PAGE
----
• 5G B2B Cisco will drive 5G B2B technology innovation by working closely with Kwangwoon University. Cisco will help develop and test new 5G network solutions to bring more value to enterprises and enhanced network experiences to customers. 
  • Cloud Cisco will integrate its cloud solutions with the largest Korean cloud vendor ‘Naver Cloud’ to run on the cloud market. Cisco will provide convenient and reliable services to customers and will be able to promote cloud market activation. Cisco will strengthen the hybrid-cloud enablement in Korea.  
  • Smart factory Cisco will contribute to South Korea’s social-economic development with its industry-leading security and cloud technologies. Cisco will collaborate with POSCO ICT, a global IT & OT solutions provider, to develop advanced security solutions for smart factories by integrating Cisco Stealthwatch with POSCO ICT’s Poshield solution.  
  • Education Cisco will support digital transformation in education by offering free solutions and equipment to educational institutions across the country. Cisco will continue its commitment to digitization in education by expanding its support for building connected smart campuses and offering more Cisco Networking Academy programs. As part of these efforts, Cisco will integrate its collaboration solutions with Learning Management Systems (LMSs) of universities and support students and IT workforce with next generation IT skills and knowledge.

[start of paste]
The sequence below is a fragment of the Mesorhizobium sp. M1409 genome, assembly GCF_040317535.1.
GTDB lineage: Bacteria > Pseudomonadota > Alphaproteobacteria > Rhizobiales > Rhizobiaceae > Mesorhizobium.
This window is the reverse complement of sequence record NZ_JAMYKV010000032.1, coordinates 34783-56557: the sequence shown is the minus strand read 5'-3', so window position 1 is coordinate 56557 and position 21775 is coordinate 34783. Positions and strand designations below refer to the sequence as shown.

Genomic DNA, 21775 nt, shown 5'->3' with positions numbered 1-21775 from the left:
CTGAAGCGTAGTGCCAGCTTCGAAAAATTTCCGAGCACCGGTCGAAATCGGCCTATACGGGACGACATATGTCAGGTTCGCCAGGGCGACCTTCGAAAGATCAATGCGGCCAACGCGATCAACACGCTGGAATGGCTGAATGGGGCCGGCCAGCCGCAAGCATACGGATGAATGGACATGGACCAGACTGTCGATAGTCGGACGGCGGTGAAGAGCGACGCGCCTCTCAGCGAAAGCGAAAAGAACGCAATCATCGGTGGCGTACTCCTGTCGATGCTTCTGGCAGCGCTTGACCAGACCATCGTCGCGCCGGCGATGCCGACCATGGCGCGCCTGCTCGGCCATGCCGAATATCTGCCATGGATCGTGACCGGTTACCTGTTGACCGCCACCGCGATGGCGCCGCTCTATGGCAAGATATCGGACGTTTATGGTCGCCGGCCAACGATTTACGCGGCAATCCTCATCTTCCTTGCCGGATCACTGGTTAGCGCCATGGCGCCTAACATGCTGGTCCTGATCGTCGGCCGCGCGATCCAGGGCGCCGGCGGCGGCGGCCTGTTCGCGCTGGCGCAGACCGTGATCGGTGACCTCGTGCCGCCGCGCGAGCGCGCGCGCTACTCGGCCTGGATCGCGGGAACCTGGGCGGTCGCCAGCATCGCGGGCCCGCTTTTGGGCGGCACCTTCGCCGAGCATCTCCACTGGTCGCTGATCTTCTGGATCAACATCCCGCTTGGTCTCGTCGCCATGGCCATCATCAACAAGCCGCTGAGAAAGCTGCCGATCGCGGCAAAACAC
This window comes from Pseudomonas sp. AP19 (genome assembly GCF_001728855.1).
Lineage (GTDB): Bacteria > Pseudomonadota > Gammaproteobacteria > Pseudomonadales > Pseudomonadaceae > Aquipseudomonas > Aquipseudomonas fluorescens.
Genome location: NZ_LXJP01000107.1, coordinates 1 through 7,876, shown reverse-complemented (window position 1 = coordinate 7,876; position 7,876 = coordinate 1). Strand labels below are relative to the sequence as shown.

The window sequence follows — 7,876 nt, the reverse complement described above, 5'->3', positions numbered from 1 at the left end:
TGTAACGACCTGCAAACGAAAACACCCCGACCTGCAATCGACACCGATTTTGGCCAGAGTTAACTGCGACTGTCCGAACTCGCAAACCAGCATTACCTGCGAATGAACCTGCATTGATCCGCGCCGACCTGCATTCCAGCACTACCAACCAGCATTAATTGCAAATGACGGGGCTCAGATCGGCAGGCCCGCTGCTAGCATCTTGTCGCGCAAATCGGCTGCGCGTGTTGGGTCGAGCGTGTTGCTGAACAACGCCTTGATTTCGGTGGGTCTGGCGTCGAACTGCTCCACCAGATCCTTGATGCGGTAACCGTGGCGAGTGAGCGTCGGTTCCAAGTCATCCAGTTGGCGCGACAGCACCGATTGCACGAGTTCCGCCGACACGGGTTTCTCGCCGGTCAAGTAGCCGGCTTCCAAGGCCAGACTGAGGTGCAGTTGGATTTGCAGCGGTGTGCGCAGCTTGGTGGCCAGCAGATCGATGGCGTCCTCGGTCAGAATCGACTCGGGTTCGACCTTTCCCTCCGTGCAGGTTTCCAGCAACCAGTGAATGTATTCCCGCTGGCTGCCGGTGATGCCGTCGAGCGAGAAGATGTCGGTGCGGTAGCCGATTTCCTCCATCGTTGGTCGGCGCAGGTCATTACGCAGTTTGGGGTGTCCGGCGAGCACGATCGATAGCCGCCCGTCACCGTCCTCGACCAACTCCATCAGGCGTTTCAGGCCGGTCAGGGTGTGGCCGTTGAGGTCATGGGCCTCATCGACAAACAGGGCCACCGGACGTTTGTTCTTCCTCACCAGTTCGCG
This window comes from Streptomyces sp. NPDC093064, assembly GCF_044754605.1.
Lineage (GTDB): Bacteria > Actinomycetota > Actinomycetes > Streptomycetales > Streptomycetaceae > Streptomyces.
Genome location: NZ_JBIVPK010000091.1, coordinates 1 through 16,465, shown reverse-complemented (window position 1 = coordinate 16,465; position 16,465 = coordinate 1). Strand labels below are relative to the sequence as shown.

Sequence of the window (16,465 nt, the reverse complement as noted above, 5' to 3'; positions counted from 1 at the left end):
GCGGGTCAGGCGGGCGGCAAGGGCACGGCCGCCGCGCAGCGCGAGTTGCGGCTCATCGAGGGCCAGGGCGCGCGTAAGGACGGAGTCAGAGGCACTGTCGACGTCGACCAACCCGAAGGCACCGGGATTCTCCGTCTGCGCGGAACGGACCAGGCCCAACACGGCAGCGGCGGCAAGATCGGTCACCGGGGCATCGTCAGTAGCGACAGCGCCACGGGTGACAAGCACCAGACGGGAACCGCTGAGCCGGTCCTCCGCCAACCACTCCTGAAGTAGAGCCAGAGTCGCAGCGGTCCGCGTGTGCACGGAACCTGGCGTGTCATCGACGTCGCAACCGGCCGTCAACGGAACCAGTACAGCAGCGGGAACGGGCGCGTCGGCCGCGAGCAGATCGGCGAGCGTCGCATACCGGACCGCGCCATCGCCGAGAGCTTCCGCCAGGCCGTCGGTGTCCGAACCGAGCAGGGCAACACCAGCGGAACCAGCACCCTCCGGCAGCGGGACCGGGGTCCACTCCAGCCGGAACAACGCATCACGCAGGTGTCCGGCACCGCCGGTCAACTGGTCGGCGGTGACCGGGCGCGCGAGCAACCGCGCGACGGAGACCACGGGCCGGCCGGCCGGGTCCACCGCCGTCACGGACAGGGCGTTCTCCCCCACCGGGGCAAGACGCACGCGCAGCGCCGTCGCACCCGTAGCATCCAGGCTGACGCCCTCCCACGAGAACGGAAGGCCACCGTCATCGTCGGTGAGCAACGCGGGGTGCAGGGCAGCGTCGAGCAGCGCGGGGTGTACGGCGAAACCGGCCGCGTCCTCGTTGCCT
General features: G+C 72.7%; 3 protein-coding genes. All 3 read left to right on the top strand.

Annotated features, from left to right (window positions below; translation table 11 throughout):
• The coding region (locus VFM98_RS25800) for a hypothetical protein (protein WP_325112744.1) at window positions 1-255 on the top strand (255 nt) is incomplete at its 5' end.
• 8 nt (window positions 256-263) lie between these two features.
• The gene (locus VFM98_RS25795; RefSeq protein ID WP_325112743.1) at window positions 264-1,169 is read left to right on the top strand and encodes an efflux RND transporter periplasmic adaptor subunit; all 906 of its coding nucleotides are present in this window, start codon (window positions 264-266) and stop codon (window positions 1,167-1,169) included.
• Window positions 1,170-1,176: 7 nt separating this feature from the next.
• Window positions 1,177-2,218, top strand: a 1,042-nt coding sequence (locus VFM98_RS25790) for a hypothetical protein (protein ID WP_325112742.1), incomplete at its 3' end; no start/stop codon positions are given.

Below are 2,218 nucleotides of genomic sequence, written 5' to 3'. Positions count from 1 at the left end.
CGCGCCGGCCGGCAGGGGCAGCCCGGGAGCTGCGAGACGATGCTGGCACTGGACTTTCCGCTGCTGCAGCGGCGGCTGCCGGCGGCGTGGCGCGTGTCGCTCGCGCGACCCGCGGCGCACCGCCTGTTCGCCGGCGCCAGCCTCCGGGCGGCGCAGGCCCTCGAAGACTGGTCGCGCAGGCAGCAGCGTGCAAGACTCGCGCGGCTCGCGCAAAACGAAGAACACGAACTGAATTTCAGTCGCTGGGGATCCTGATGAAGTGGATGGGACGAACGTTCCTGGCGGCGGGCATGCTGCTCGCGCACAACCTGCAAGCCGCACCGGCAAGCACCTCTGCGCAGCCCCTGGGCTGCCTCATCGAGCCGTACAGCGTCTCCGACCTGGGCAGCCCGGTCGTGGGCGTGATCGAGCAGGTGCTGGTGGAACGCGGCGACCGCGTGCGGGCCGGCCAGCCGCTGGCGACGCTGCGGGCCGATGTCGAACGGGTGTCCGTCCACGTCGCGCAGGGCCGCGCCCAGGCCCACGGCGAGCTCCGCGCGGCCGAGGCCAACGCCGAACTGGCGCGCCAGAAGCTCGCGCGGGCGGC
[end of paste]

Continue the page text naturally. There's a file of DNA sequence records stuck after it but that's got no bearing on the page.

“Cisco Korea will do its best to accelerate the digital and economic growth of the country by leading development of technologies and infrastructure, adoption and use of technologies both in the public and privates, and cultivating the next generation IT talents,” says Bum-Coo Cho, President at Cisco Korea.

Cisco’s CDA program in 40 countries

Cisco’s CDA program is operating in 40 countries worldwide, with Cisco working with national, state, and local governments to accelerate their national digitization agendas, co-develop cutting-edge solutions, and deliver beneficial services to their citizens more effectively. Cisco CDA programs have supported the creation of net-new jobs, GDP growth, and helped nurture innovation ecosystems.